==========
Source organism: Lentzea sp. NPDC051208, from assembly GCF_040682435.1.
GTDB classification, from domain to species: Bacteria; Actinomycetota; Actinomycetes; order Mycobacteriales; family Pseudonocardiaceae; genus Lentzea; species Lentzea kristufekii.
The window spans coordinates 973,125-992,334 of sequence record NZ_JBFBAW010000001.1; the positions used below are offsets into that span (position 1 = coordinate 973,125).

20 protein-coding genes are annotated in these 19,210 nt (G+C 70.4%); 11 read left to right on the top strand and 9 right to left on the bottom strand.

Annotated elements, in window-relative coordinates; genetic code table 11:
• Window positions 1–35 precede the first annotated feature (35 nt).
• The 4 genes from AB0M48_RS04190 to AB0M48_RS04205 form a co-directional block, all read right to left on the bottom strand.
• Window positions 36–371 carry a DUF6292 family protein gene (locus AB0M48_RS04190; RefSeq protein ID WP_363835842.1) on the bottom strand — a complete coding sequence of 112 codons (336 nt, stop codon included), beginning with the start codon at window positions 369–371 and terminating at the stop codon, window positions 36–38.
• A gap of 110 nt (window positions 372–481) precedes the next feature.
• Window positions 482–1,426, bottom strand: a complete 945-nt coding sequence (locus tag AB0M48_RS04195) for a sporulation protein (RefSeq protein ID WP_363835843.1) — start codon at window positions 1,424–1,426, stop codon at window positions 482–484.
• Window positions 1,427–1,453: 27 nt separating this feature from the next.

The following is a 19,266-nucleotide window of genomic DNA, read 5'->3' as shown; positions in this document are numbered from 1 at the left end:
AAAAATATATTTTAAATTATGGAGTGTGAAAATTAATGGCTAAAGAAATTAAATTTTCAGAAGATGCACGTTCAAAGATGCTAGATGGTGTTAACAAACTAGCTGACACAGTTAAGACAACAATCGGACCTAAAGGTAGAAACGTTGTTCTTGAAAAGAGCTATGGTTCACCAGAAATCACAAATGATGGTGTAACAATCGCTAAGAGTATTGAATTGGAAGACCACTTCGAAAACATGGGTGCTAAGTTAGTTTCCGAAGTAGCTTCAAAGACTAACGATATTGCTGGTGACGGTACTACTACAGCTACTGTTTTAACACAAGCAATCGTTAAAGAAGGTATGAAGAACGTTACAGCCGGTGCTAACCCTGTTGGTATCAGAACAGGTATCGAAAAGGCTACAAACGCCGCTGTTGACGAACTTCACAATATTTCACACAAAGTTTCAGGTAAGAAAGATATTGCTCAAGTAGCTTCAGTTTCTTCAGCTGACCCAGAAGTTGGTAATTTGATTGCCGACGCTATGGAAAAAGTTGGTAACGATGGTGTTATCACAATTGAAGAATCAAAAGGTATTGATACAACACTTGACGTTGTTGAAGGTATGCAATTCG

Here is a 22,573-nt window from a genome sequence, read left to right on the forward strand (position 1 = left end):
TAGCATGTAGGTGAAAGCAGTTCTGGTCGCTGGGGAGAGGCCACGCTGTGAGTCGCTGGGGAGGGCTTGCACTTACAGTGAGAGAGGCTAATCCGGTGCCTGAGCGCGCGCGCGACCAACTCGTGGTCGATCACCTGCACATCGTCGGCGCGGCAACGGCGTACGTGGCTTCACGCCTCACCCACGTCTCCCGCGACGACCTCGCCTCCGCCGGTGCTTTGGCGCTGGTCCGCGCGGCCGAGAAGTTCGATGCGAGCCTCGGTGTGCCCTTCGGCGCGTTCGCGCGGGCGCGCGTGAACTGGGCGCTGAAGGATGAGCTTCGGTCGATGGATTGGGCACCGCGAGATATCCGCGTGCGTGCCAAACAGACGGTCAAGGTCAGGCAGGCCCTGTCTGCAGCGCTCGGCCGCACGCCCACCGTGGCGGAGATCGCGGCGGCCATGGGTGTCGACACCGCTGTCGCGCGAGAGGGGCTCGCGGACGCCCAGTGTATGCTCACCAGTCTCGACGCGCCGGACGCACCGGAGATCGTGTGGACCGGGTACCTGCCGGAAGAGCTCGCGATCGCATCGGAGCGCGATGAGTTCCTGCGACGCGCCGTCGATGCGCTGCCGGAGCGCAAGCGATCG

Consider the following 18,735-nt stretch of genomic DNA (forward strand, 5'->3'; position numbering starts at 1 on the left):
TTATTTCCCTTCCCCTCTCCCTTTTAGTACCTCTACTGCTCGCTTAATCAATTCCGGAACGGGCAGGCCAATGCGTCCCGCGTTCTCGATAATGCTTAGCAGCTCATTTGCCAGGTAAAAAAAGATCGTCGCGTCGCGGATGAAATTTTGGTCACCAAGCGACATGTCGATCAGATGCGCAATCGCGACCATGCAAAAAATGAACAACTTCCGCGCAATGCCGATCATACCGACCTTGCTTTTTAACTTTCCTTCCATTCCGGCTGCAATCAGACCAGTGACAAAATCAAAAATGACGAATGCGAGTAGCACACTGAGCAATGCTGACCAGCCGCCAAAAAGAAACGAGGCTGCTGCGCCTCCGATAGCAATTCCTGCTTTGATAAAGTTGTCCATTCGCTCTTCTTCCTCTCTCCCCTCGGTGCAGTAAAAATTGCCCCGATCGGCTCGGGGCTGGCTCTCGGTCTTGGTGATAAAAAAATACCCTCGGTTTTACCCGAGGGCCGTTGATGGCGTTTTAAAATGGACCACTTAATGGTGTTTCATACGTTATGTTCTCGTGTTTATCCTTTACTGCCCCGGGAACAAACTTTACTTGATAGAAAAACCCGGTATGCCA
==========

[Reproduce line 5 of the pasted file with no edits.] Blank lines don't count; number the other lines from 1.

Annotated elements, in window-relative coordinates; genetic code table 11: